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Lead Your Team Strategy

Small Business Wields More Power Than Meets the Eye

Small Business Wields More Power Than Meets the Eye

There’s a reason everyone in Washington is talking about small business. Small business owners and employees make up the vast majority of the American electorate. Yet, big business seems to have all the influence. Too often, small business owners don’t even bother getting involved in the policymaking decisions that affect their businesses.

That hesitance, experts say, is the reason small businesses are under-represented in government.

But small businesses wield more power than they might think. The key is knowing how and when to get involved. A light touch and a consistent message can be more effective than an anger-filled rant or idle threats. When it comes to lobbying elected officials, it might be best to take a lesson from the big guys.

"Politically connected firms have higher leverage in the form of preferential loans , pay lower taxes, have regulatory protection, are eligible for government aid, and have stronger market power,” said Mara Faccio, a professor of finance at Purdue University whose research was recently reported in the journal Financial Management . “They differ more dramatically from their peers when their political links are stronger.”

But small businesses owners don’t always know how to get their foot in the door of their government official’s office.

“I have found countless numbers of small business owners who have built formidable profit-making enterprises who feel completely helpless when they want to influence state or local government,” said Amy Handlin, a New Jersey  assemblywoman who is also a business professor at Monmouth University.

In reality, Handlin said, businesses have a lot more power than they think.

“Business owners can more easily land state contracts, change local ordinances, get punitive business taxes waived or reversed, get variances to allow better operating policies, get more police protection against area crime, or change a zoning law to expand commercial properties ,” said Handlin, who recently wrote the book, “Be Your Own Lobbyist: How to Give Your Small Business Big Clout with State and Local Government” (Praeger, 2010).

[Read Amy Handlin’s top seven mistakes to avoid when lobbying your elected official .]

Banding together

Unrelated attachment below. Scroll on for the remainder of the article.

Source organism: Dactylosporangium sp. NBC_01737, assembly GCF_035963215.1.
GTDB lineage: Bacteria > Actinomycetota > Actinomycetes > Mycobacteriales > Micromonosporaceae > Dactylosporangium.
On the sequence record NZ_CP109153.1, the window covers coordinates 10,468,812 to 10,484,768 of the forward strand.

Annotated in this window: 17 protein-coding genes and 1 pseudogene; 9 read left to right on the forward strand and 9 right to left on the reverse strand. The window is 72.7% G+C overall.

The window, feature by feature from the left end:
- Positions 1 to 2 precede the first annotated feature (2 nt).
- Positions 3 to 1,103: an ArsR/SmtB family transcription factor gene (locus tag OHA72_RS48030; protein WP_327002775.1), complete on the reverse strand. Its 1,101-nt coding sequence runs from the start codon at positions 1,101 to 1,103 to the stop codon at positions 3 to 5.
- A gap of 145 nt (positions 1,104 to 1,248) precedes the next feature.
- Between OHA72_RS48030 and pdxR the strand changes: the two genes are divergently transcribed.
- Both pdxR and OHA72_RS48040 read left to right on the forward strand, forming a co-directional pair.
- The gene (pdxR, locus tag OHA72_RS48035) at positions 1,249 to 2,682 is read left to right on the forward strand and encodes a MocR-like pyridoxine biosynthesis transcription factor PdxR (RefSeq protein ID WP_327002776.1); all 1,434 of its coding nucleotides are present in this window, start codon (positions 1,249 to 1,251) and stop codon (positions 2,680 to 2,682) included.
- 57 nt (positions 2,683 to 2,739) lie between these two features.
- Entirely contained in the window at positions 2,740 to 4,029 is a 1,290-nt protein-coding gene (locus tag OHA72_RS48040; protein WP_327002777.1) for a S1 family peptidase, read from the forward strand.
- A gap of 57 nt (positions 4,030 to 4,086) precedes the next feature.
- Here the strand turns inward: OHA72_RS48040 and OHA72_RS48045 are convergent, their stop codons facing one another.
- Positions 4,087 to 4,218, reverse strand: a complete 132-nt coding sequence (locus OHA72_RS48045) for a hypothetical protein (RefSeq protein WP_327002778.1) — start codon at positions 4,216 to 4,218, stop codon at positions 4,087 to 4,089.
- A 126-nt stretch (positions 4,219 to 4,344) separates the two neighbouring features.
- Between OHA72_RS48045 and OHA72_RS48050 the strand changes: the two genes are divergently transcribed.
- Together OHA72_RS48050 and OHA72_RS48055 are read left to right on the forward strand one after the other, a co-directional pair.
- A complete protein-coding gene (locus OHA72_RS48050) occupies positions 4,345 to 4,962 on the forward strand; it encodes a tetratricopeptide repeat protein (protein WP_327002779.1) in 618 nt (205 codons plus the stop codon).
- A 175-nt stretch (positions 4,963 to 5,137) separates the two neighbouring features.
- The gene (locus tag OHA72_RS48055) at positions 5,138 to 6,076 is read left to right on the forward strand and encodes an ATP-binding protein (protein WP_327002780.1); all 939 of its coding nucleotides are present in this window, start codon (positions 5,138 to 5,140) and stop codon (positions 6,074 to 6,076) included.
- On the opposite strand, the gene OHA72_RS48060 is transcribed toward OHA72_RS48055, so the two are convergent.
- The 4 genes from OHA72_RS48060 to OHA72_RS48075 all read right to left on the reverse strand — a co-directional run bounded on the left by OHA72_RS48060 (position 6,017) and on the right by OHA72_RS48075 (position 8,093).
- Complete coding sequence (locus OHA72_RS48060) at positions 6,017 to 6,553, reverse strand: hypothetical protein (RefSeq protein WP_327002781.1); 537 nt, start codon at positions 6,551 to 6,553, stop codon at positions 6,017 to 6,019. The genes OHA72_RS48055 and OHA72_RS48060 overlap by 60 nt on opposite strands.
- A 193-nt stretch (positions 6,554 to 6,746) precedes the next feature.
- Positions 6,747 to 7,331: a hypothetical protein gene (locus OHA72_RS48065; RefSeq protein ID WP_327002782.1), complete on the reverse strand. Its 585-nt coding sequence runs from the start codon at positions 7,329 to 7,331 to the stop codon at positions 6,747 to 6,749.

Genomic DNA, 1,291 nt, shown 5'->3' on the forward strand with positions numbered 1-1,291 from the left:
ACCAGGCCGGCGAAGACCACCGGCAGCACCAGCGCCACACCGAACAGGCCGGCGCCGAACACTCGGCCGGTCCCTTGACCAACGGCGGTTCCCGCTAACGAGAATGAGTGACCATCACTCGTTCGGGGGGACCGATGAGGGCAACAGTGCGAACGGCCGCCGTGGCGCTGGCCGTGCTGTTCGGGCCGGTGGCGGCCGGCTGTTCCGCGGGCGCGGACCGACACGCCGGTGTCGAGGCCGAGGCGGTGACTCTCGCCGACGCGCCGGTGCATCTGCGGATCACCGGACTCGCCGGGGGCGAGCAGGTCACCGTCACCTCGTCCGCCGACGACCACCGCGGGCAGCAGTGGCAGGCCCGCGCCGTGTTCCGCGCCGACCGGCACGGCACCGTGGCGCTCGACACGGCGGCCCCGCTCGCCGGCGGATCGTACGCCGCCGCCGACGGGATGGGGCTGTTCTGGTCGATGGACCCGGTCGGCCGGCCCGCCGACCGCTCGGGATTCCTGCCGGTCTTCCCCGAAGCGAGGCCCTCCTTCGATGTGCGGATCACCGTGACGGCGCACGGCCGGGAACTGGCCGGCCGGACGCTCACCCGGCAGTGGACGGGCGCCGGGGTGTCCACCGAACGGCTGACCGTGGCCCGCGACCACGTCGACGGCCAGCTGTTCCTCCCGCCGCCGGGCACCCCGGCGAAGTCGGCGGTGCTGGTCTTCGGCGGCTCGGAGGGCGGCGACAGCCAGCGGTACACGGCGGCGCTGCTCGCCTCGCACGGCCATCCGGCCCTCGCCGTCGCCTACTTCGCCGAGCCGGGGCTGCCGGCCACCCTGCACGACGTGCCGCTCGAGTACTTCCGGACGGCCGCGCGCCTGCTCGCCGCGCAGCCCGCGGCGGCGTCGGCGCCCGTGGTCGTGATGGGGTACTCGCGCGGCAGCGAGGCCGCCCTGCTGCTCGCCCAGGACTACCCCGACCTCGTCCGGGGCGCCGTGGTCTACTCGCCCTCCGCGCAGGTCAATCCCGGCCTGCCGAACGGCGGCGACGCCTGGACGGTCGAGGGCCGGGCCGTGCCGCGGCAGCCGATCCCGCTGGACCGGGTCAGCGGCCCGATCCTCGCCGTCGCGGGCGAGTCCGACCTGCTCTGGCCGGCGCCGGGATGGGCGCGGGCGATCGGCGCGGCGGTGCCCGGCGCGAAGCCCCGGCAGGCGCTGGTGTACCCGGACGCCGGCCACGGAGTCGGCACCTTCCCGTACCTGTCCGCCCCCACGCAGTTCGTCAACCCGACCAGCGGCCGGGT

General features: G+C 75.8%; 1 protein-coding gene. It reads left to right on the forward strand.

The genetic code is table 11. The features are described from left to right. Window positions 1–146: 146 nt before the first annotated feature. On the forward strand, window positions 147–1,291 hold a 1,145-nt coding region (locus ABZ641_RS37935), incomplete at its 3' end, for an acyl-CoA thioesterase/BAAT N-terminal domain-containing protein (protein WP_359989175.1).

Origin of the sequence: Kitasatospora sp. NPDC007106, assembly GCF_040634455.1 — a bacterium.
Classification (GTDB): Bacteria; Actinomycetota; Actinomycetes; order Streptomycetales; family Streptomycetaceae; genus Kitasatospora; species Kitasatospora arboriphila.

One of the best ways to fight for change, or to prevent it, is to join together with other groups that have similar concerns.

William Corbett Sr., who owns a law firm in Floral Park, N.Y., created a consortium of 136  community organizations to fight the expansion of the Long Island Railroad in his town.

The expansion would have meant the long-term closure of the street on which Corbett’s business sits and the elimination of the parking his customers use, according to Corbett.

After joining together with other groups, including churches, community groups, business organizations, politicians and Boy Scout troops, the organization’s members circulated petitions, spoke at public hearings and made sure the media was paying attention by issuing press releases.

Working together gave the group clout it may not have had if the railroad expansion opponents had remained a splintered group.

The group’s efforts paid off: The railroad expansion has been shelved for now, but Corbett believes they will have to fight it again and that’s why the group continues to exist.

“Forming a coalition is easy,” Corbett said. “Keeping it together is hard.”

Lobbying for regulation

In addition to forming your own group, lobbying can be effective when it’s done on behalf of a group of businesses by a business organization. Whether the group is based on your location or is industry-specific, it will be key in helping to fight or create legislation.

“We had a choice as business to support or shun the regulation of our industry,” said John Shegerian, CEO and founder of Electronic Recyclers International in Fresno, Calif.

Shegerian decided that supporting standardized regulation of the e-waste recycling industry was better than being forced to compete with firms that weren’t voluntarily following generally accepted industry practices. The company got involved with the Basel Action Network, which works to set standards for e-waste recycling and conducts independent audits of companies in the business.

“We decided early on to support their efforts and for them to take the industry to a new standard,” Shergerian said. That’s how small businesses can get involved and change the world by getting behind a good nonprofit with right intentions.”

Going it alone

Sometimes, the best way to change things is to get involved in the political system yourself.
Mark Grimm, owner of Mark Grimm Communications in Guilderland, N.Y., ran for his town board and won, beating out the incumbent.

“Small businesses get a raw deal because they are too busy building their business to get involved in politics,” Grimm said. “But they have to get more involved. They either have to run themselves or recruit and support candidates that will run.”

“I am a small business owner who realized the only way to change politics is to change it myself,” Grimm told BusinessNewsDaily.

Effecting change on the local level is especially important for small business owners, Grimm said. “The things that affect you the most are in the things that happen in your town.”

Jeanette Mulvey
Jeanette Mulvey

Jeanette has been writing about business for more than 20 years. She has written about every kind of entrepreneur from hardware store owners to fashion designers. Previously she was a manager of internal communications for Home Depot. Her journalism career began in local newspapers. She has a degree in American Studies from Rutgers University. Follow her on Twitter @jeanettebnd.